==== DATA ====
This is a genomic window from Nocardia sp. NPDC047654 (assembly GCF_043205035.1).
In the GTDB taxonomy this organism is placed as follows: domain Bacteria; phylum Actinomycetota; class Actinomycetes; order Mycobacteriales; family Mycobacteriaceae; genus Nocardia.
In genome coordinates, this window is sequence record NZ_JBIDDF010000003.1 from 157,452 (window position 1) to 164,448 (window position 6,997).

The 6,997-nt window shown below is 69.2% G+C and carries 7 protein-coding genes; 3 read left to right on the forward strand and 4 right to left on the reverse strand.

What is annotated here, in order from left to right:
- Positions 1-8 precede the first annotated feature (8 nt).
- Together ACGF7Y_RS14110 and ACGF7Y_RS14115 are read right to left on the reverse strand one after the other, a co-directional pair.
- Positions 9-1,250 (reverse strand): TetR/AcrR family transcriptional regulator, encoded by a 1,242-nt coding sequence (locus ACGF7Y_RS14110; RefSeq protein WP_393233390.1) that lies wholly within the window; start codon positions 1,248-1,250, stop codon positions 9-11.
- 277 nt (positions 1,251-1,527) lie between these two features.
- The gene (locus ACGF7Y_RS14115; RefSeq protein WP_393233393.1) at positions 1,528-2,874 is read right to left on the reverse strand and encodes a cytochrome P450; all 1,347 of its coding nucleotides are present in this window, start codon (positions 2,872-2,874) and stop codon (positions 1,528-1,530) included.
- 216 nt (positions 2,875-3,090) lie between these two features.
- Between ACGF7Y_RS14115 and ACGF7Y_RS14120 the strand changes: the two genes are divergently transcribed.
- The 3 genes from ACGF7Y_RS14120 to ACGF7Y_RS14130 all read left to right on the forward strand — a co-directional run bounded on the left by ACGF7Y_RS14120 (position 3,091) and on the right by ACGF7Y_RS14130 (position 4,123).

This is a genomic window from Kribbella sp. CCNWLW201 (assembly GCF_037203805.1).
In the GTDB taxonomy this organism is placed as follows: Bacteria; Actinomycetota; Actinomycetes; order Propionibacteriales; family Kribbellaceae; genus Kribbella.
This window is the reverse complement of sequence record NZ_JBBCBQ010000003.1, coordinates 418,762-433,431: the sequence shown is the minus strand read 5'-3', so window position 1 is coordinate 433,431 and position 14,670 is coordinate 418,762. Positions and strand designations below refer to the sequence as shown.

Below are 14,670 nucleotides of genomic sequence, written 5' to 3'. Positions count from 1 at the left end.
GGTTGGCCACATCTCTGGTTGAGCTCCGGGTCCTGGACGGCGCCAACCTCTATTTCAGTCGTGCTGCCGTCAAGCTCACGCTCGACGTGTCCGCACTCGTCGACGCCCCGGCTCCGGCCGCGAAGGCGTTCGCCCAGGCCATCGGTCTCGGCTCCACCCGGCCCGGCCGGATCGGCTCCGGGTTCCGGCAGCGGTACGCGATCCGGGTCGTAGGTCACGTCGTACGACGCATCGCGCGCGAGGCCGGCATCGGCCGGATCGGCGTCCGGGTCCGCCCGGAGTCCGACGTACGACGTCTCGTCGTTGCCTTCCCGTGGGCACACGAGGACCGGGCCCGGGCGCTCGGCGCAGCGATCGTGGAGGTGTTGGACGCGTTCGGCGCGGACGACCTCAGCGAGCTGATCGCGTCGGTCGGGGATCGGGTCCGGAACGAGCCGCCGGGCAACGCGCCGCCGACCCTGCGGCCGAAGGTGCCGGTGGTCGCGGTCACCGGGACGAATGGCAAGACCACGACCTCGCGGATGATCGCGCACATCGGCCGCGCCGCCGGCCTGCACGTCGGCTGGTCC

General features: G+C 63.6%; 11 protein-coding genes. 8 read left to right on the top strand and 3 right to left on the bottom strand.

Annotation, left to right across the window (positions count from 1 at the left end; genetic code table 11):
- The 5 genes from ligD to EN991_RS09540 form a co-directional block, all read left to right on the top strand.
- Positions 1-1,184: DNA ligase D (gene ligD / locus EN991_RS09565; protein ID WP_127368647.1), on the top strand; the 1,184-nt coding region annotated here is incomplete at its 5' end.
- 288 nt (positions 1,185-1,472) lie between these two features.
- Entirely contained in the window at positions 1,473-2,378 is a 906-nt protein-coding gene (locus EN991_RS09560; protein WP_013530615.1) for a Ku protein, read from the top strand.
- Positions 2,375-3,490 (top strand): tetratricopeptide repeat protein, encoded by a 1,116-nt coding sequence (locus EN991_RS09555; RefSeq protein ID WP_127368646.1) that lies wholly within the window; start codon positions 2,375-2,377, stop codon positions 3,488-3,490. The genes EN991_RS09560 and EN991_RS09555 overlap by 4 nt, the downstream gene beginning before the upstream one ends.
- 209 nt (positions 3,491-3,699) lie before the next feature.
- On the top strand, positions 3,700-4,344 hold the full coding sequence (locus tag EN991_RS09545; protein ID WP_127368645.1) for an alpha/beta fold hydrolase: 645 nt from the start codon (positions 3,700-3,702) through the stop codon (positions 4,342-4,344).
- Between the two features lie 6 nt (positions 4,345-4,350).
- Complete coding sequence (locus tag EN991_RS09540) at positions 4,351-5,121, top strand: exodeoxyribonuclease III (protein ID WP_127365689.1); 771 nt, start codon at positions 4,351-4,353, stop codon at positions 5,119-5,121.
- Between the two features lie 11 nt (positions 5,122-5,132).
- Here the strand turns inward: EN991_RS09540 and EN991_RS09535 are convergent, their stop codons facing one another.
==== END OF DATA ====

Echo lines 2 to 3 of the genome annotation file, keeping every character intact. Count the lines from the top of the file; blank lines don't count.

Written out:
In the GTDB taxonomy this organism is placed as follows: domain Bacteria; phylum Actinomycetota; class Actinomycetes; order Mycobacteriales; family Mycobacteriaceae; genus Nocardia.
In genome coordinates, this window is sequence record NZ_JBIDDF010000003.1 from 157,452 (window position 1) to 164,448 (window position 6,997).